In Farewell Speech, DHS Secretary Napolitano Predicts Massive Cyber-Attack

By Stew Magnuson
Department of Homeland Security Secretary Janet Napolitano, in what was billed as her final speech before departing her job, predicted that the nation will suffer a debilitating cyber-attack and that climate change will lead to more destructive natural disasters.
“Our country will, at some point, face a major cyber-event that will have a serious effect on our lives, our economy and the everyday functioning of our society,” she said Aug. 27 at the National Press Club in Washington, D.C.
The comment about the inevitability of a massive cyber-attack came at the end of the 30-minute speech during a section she called an “open letter to my successor.” Napolitano is expected to leave her job the first week of September. The Obama administration has yet to nominate her replacement, who will have to be confirmed by the Senate.
“You will also have to prepare for the increasing likelihood of more weather-related events of a more severe nature as a result of climate change and continue to build the capacity to respond to potential disasters in far-flung regions of the country occurring at the same time,” she said.
As hurricane season continues, and with a massive cyber-attack coming some day, Napolitano is departing when key positions in the department are unfilled or being administered by unconfirmed, “acting” leaders. The current acting deputy secretary is Rand Beers. He will presumably take over when Napolitano departs.
The nominee for DHS deputy secretary Alejandro Mayorkas — currently the director of the U.S. Citizenship and Immigration Services — ran into a snag shortly before Congress recessed for the summer when Republicans put a hold on his confirmation. Napolitano is expected to step down Sept. 7, while Congress is not back from its recess until Sept. 9.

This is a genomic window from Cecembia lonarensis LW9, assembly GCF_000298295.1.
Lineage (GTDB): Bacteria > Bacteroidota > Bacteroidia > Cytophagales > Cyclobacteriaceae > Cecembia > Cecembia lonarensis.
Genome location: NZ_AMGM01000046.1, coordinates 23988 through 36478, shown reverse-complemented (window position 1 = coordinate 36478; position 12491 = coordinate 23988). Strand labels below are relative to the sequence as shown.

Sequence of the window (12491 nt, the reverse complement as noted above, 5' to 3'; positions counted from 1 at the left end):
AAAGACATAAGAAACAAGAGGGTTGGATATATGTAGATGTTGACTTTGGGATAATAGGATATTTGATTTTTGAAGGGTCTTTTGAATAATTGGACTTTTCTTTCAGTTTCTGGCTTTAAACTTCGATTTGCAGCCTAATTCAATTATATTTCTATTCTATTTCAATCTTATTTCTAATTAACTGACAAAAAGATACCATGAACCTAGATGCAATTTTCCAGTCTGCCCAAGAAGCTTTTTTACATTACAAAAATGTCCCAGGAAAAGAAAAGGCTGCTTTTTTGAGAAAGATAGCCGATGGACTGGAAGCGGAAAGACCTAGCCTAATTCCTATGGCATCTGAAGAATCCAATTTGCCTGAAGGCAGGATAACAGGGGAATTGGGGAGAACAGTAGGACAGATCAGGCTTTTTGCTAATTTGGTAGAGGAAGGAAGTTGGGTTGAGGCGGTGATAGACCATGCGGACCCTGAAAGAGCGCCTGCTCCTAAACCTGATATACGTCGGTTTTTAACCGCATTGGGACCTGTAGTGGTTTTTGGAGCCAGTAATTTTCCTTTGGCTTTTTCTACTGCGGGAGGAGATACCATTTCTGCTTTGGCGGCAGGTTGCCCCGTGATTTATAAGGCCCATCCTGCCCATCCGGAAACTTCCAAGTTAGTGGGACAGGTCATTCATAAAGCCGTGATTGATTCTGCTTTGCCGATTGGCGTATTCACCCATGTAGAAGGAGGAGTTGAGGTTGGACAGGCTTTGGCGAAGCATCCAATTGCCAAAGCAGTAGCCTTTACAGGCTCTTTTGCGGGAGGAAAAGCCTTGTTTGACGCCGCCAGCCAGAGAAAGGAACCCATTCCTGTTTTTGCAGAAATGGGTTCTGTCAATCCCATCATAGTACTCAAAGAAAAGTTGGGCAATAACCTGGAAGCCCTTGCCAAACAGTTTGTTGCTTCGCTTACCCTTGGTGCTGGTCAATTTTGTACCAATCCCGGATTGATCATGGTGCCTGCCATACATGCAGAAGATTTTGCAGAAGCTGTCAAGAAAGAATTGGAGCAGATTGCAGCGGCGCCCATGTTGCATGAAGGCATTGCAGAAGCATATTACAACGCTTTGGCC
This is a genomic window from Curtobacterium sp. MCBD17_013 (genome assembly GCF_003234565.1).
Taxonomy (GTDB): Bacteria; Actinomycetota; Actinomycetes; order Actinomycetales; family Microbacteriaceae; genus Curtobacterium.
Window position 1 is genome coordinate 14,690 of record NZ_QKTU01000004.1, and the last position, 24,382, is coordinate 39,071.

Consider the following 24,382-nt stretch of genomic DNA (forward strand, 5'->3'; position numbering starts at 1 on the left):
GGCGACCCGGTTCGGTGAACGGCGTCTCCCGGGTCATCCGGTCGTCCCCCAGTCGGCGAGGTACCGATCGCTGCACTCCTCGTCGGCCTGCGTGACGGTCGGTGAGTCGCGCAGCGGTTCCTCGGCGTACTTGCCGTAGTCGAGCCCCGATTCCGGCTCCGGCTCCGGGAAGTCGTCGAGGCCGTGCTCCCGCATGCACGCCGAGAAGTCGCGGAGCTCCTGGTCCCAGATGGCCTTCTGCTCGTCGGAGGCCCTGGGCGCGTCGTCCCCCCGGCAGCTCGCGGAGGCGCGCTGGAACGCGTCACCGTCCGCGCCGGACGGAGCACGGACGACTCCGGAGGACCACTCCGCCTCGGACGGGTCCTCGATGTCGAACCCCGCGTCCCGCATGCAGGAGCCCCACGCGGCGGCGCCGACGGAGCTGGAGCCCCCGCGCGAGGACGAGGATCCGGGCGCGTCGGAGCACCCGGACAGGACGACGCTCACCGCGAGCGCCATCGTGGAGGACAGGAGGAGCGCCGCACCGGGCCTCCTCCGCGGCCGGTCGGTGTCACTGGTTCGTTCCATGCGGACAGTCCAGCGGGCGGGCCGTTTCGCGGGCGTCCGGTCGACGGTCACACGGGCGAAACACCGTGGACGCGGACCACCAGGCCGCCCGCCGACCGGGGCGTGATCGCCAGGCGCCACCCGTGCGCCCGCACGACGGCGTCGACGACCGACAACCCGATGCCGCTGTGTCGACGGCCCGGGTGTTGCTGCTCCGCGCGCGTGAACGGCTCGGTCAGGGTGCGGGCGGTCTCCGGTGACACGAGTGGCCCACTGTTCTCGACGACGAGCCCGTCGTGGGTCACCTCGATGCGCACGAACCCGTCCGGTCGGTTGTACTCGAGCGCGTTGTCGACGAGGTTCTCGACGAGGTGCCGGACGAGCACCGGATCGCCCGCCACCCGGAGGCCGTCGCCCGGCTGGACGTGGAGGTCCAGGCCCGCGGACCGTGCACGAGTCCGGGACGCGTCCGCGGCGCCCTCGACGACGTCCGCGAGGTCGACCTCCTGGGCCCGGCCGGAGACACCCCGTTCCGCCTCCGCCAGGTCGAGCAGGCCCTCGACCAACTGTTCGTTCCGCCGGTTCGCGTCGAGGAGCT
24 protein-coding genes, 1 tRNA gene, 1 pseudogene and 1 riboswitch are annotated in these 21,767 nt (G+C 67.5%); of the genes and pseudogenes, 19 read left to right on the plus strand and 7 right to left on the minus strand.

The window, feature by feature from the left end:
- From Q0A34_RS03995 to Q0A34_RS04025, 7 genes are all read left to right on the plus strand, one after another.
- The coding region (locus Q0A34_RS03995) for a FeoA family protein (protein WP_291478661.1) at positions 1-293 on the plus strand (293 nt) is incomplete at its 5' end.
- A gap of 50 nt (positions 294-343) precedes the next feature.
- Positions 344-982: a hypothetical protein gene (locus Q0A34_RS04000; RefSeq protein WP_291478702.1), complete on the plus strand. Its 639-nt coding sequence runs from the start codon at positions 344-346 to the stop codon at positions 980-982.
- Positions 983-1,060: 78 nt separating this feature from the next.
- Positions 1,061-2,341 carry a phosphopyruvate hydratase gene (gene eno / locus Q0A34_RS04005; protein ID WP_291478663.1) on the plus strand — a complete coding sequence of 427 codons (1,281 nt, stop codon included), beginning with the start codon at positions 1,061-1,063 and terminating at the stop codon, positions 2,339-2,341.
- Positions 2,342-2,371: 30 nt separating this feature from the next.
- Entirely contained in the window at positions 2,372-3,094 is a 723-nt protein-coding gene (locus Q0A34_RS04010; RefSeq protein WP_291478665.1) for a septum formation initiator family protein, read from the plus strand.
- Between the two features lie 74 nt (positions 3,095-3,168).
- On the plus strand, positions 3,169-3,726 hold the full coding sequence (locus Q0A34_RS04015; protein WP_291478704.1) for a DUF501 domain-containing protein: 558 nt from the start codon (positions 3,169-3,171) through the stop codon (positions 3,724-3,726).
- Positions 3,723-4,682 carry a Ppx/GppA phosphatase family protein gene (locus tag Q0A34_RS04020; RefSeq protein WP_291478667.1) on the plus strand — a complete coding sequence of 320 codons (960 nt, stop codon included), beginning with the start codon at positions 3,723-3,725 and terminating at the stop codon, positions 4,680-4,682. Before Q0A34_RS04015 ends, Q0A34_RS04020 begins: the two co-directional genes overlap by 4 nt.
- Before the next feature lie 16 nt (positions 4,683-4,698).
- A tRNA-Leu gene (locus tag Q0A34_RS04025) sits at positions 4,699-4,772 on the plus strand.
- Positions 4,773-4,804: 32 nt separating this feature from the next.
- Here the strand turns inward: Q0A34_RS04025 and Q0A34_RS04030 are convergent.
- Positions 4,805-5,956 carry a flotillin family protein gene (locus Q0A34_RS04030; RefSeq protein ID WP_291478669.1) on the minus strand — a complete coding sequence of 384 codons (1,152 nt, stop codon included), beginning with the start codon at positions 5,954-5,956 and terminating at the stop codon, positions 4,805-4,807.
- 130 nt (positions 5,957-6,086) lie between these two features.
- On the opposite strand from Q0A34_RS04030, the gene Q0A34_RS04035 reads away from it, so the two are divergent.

The secretary’s chief of staff, executive secretariat and general counsel are all listed as “acting” on the DHS website.
Other key positions in the department that remain vacant or are occupied by acting leaders, include: the under secretary of the National Protection and Programs Directorate; assistant secretary of the office of cybersecurity and communications; and the office of intelligence and analysis, all with large roles in the cyberdefense and terrorist-prevention realm.
Further, these positions are unfilled: the inspector general; assistant secretary of the office of legislative affairs; director of Domestic Nuclear Detection Office; chief medical officer; chief privacy officer; Customs and Border Protection commissioner; the director of Immigration and Customs Enforcement; and, if Mayorkas is confirmed, presumably the director of USCIS.
The first part of Napolitano’s farewell speech addressed the challenges she faced after being on the job for four and a half years, from the H1N1 flu outbreak shortly after she took office in 2009, to the Boston Marathon bombing this year. Hurricanes Irene and Sandy were also singled out as events during which DHS improved its responsiveness.
“Some have said that being DHS secretary is a thankless job in Washington. That’s not true. No doubt it is a very big and complex job,” she said.
The new secretary will also have to work with Congress to continue recapitalizing the Coast Guard’s ships and aircraft and invest in research and development for technologies that will prevent chemical, biological, and nuclear attacks, she said.
“You will need a big bottle of Advil,” she said, in the only departure from her prepared remarks.
Napolitano left without taking questions from the media. 

Topics: Cybersecurity, Homeland Security, DHS Leadership, DHS Policy, Disaster Response, Science and Technology

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